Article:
And on to Tax Matters. Or, as they say in Texas, “On to Tax Matters, Partner.”
Edges of Foundations
The Sixth Circuit decided “Lapham Foundation, Inc. v. C.I.R., No. 03-1229. In this case, the court upheld the decision of the Tax Court which held that the Lapham foundation is not a “supporting organization” of the American Endowment Foundation under 26 U.S.C. 509. AEF is one of these “donor advised funds” in which allow people to donate to them in one year, and yet maintain some control over the funds in later years. They don’t really control the funds, but they have a “say” in how the funds are later donated. Believe it or not, if you are filthy rich, these funds are a godsend.
Now, the problem is that Lapham Foundation only existed to contribute to the AEF, and Lapham Foundation only had one asset: a promissory note payable to the Laphams, that was – get this – written by a corporation that the Laphams owned, Estate Storage, Inc. When the Laphams asked to be recognized “tax-exempt organization under § 501(c)(3) and as a supporting organization under § 509(a)(3)” the IRS looked at what was really going on, and concluded that, yes, it was an exempt 501(c)(3), but it was a private foundation as it was really controlled by “disqualified person” under Treas. Reg. 1.509(a)-4(j)(1), and not a supporting organization. It isn’t that great to have a private foundation, because, as the court points out, “Private foundations are subject to various taxes, such as an excise tax based on investment income and taxes on self-dealing and failure to distribute income.” In other words, an organization can be a “supporting organization” if it meets the “attentiveness” test under Treas. Reg. 1.509(a)-4(j)(1) meaning that the organization must provide enough supposed to the “supported organization “sufficient to insure the attentiveness of such organization[ ] to the operations of the supporting organization." The AEF only received about $7,000 in the first two years, anyway. It can also be a “supporting organization” if it meets the “The But-For Test” in Treas. Reg. 1.509(a)- 4(i)(3)(ii) which allows an organization to qualify if “[t]he activities engaged in for or on behalf of the publicly supported organizations are activities to perform the functions of, or to carry out the purposes of, such organizations, and, but for the involvement of the supporting organization, would normally be engaged in by the publicly supported organizations themselves.” However, the court pointed out that merely donating money is not really an activity.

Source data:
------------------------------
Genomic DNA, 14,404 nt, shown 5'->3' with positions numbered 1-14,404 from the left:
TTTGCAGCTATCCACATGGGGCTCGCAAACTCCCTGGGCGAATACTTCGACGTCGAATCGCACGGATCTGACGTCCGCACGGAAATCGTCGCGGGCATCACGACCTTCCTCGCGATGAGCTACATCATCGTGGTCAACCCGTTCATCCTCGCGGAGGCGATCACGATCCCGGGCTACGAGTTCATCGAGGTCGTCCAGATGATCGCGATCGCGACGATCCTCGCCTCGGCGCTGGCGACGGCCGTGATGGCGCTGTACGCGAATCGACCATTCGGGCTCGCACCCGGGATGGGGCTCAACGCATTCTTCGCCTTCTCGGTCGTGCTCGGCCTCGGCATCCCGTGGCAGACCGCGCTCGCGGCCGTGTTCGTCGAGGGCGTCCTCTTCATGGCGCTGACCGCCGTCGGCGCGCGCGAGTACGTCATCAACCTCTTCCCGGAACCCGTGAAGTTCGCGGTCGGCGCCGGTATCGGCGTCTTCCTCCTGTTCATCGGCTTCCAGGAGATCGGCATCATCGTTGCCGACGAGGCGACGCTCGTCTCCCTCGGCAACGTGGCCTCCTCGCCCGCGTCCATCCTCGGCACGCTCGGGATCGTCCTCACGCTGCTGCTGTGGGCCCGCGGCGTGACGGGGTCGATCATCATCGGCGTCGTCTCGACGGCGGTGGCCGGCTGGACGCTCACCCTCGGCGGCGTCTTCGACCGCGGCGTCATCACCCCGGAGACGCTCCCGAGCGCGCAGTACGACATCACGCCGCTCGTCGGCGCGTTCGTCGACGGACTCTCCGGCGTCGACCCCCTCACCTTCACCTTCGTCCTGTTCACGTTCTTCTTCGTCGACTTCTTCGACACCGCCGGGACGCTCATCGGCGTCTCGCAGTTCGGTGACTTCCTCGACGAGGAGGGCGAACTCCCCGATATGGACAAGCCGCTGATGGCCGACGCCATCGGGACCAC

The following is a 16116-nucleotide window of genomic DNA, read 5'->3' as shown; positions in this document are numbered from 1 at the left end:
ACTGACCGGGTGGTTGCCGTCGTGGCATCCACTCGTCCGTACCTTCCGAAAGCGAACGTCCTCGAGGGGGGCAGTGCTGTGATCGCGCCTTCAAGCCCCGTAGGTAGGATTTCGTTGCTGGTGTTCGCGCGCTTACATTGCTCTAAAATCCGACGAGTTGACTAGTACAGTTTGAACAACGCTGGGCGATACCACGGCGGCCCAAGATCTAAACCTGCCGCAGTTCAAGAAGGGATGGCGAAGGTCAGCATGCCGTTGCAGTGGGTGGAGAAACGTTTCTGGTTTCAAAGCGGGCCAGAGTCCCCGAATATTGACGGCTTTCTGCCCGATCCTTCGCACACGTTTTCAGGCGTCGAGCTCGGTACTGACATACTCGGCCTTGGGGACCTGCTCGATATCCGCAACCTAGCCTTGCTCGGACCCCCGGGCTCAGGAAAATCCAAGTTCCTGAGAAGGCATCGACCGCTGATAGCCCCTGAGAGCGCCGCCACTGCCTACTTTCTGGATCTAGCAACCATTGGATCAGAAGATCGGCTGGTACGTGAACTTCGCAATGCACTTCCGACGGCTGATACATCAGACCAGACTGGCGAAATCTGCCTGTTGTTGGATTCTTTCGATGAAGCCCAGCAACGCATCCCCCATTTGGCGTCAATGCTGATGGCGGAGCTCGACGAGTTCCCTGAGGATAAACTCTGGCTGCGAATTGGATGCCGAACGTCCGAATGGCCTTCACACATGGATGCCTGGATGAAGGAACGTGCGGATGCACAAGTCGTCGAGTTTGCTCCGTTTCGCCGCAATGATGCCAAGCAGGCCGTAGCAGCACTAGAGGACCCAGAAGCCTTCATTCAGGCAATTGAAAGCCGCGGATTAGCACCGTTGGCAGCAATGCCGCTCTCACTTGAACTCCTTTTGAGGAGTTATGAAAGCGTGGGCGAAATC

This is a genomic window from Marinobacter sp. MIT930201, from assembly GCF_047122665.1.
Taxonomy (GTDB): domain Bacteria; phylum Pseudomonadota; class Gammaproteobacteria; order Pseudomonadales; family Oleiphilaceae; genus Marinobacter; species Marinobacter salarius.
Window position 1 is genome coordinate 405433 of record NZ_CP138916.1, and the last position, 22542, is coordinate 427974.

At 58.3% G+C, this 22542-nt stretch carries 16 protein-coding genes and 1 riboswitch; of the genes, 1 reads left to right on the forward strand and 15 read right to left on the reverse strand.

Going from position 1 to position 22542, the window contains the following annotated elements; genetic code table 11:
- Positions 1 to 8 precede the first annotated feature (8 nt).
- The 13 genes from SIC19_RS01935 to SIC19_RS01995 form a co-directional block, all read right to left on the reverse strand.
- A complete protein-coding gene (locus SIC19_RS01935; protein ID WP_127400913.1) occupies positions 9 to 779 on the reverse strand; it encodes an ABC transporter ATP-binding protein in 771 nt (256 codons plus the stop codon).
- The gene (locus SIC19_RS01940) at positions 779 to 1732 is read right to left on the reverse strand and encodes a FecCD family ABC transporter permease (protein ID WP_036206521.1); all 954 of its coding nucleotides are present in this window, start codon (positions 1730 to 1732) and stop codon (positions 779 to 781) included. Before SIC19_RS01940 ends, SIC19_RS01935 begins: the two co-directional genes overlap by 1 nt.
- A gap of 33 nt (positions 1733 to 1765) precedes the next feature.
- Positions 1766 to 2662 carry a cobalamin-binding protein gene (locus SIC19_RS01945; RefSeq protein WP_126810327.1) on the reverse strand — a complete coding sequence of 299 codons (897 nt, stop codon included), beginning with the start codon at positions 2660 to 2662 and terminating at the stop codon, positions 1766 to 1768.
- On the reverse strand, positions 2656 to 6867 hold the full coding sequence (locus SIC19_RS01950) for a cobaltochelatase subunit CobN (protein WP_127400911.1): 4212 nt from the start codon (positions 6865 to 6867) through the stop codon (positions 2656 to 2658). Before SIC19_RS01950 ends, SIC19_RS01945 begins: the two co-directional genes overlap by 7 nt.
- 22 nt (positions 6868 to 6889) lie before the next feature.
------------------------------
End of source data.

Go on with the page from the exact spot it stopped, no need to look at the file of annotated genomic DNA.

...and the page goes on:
For a discussion of public charities, and how the IRS thinks about this stuff, see, the Internal Revenue Manual, An Article by the Greater Kansas City Community Foundation, and the Baton Rouge Area Foundation's Summary (and previous commentary disagreeing with the Tax Court)
Innocent rats are not Entitled to New Captain when Ship Going Down.
In Mekulsia v. Commissioner, No. 03-2304 the court held that the unwitting partners in an illegal tax shelter don’t have a right to be informed that the promoter (e.g. the “bad guy”) is under criminal investigation. They also don’t have a right to have the IRS stop treating the person under investigation as the “Tax Matters Partner” and therefore let someone who presumably isn’t an “almost-criminal” handle the audits with the IRS. 26 USC § 6231(c) allows the IRS to stop treating an investigated partner as a Tax Matters Partner, and 26 C.F.R. § 301.6231(c)(5), requires that the IRS do this if continuing to do that “interfere” with tax administration. The petitioner argued that “Secretary has already exercised the discretion granted him by statute and has determined that criminal investigation of a partner will always disrupt enforcement.” While a number of neat statutory interpretations were raised by both parties, the Sixth Circuit appears to have relied on the Ninth’s decision in Phillips v. Comm'r of Internal Revenue, 272 F.3d 1172 (9th Cir.2001), which involved the same partnership scam, and the Ninth Concluded that notification of the non-tax-matters partners was discretionary.